Stirring Up Civil War Memory on Memorial Day Weekend

Union Soldier in Forrest Hills Cemetery by Milmore

Union Soldier in Forrest Hills Cemetery by Milmore

This editorial by Jamie Malanowski, which appeared today in the New York Times, reminds me of Edward Sebesta’s petition to have President Obama end the practice of sending a wreath to the Confederate Memorial at Arlington National Cemetery.  In the end it stirs up emotions, but fails to produce anything constructive.  Malanowski’s contribution to our collective conscience this Memorial Day weekend is to remind the public that 10 military bases located around the country are named after Confederate generals.  And you guessed it, those names need to be changed.

Malanowski begins with the questionable assumption that the “humble idea” of decorating graves “quickly spread throughout the country, and the recognition of common loss helped reconcile North and South.” It didn’t. Decoration Days were incredibly divisive throughout the period between the 1860s and the early twentieth century. Recent studies by Caroline Janney, William Blair, and John Neff suggest why this was the case.

It’s not that I am against changing the names of public places, but in most cases the push is local.  For example, consider the recent controversy in Memphis, Tennessee surrounding the name of Nathan Bedford Forrest Park. These are questions that need to be resolved by the members of the community.

Apart from Fort Lee in Virginia you will be hard pressed to find anyone who can identify John B. Gordon, Braxton Bragg, or John Bell Hood. That is apparently irrelevant in light of the moral outrage felt by Malanowski.

But that was a time when the Army was segregated and our views about race more ignorant. Now African-Americans make up about a fifth of the military. The idea that today we ask any of these soldiers to serve at a place named for a defender of a racist slavocracy is deplorable; the thought that today we ask any American soldier to serve at a base named for someone who killed United States Army troops is beyond absurd. Would we have a Fort Rommel? A Camp Cornwallis?

We do ask that they serve at such bases (both black and white) and as far as I know there is no groundswell of disapproval at any of these bases. In fact, one could argue that not changing the names at a time when black and white men and women serve in integrated units is a more powerful message to hear on this Memorial Day weekend.  At least it’s more interesting than this selective and highly suspicious outrage.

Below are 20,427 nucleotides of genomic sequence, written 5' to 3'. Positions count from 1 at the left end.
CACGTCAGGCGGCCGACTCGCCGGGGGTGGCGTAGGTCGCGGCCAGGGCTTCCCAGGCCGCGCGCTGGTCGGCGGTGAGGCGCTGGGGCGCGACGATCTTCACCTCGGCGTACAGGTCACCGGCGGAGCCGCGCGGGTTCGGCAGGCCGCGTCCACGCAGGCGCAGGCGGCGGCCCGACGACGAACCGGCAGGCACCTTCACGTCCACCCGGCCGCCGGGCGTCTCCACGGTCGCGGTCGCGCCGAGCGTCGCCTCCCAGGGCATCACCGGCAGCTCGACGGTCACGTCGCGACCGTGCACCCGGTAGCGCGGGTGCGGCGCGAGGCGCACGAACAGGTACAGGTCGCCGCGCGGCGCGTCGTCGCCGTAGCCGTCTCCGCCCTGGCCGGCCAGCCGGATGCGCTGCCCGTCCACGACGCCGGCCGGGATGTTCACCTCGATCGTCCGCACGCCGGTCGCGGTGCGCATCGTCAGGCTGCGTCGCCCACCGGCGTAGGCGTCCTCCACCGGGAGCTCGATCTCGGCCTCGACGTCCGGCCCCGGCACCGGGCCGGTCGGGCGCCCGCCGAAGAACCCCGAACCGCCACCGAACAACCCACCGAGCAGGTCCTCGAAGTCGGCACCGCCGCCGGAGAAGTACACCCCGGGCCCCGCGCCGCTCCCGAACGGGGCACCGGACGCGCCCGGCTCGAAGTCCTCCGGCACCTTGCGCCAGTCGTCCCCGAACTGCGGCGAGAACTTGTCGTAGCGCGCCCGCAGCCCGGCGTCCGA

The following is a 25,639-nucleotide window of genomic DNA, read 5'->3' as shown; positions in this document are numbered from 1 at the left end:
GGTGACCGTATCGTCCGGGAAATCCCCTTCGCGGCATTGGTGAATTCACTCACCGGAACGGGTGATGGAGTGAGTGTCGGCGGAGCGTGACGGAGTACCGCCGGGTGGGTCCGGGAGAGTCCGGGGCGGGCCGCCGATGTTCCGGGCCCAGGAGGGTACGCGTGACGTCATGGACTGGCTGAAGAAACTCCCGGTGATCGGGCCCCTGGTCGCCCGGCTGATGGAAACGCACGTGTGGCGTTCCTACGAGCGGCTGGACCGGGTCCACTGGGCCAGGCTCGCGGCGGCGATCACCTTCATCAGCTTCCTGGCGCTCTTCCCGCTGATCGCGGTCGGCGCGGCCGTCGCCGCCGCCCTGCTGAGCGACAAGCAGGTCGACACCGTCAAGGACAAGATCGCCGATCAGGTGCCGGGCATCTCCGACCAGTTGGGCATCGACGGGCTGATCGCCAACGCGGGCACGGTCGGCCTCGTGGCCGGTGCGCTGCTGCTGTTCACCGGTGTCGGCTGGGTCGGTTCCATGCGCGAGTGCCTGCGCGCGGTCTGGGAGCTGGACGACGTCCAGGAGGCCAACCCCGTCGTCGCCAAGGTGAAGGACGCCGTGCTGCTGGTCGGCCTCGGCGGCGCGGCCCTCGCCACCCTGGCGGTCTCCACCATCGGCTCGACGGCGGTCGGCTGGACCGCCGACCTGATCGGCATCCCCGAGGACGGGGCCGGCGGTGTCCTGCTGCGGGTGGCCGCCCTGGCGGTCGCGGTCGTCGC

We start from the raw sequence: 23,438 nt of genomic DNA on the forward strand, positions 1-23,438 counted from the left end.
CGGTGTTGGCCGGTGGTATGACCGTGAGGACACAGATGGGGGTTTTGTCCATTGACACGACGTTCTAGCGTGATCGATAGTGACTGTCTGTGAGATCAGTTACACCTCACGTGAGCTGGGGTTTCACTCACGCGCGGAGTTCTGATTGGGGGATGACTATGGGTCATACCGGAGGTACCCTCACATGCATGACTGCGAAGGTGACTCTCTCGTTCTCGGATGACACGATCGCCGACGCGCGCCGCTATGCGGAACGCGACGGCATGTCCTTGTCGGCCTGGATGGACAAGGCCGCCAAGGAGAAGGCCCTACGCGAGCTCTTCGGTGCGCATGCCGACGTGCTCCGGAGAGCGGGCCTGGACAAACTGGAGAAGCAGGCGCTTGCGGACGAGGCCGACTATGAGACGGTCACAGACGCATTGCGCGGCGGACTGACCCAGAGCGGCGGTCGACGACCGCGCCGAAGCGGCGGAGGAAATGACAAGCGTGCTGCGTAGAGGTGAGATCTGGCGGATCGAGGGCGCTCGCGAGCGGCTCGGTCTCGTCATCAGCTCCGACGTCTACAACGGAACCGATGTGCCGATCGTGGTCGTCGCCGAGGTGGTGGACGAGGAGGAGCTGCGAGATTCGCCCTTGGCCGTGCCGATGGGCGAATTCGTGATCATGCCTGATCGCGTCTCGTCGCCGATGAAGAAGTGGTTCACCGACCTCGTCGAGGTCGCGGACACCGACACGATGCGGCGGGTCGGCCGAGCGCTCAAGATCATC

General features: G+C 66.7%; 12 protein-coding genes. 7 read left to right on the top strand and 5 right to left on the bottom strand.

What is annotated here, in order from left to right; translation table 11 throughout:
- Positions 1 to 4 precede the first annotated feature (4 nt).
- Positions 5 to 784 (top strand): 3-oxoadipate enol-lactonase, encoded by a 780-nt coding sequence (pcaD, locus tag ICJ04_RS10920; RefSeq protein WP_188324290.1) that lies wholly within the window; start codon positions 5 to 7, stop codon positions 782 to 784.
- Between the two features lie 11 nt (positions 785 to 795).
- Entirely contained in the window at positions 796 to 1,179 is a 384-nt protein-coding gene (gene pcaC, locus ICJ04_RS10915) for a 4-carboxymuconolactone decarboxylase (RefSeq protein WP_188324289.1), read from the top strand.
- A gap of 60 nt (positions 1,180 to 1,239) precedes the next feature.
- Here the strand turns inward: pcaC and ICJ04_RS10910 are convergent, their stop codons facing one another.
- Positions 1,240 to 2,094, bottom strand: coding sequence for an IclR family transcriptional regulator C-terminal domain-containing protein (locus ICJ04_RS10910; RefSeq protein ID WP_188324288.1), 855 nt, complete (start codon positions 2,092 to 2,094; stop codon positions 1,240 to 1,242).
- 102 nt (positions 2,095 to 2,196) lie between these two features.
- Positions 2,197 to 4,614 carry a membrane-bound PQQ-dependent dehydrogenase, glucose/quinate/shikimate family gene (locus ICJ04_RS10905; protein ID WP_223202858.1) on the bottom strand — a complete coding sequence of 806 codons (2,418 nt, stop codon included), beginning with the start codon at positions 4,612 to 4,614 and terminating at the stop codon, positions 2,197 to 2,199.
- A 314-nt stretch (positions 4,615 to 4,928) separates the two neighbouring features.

Changing the names of these bases would not mean that we can’t still respect the service of those Confederate leaders; nor would it mean that we are imposing our notions of morality on people of a long-distant era. What it would mean is that we’re upholding our own convictions. It’s time to rename these bases. Surely we can find, in the 150 years since the Civil War, 10 soldiers whose exemplary service not only upheld our most important values, but was actually performed in the defense of the United States.

Here is a better idea. Head down to your local cemetery and spend a few minutes reflecting on the men and women who have given their lives for this nation. And if you have a Civil War era gravesite in your area spend a few minutes reflecting on the sacrifice that helped to preserve this Union at its most crucial hour. That’s a more honest contribution to our Civil War memory on such an important weekend.

Civil War Memory has moved to Substack! Don’t miss a single post. Subscribe below.

19 comments… add one
  • TF Smith May 26, 2013 @ 9:20

    I’ll take the contrary point; who and what a nation chooses to honor by naming a facility or a ship is a real thing, and should not be allowed to become a question answered by mossy tradition, or (for that matter) vote counting in the legislature.

    The names of units/formations, ships, posts, aircraft, etc. have an impact on those assigned to serve, with regards to unit pride and esprit d’corps; these are diffcult to quantify, but certainly exist, and in a pluralistic and multi-racial democracy, shouod be considered.

    There is a difference between a ship named USS Liberty and one named USS Robert E. Lee, after all…there’s also a difference between the 82nd “All American” Airborne Division and the 1st SS “Liebstandarten Adolf Hitler” Panzer Division…

    One of the issues that comes to mind immediately was the naming of the ballistic missile submarines that were first commissioned into the USN in the early 1960s; the traditional “sea creature” names for subs were set aside, and a series of “patriots” were adopted – which led to the USS Abraham Lincoln and USS Ulysses S. Grant being commissioned, along with USS Robert E. Lee and USS Stonewall Jackson – and this in the middle of the Civil Rights movement, and during two Democratic administrations.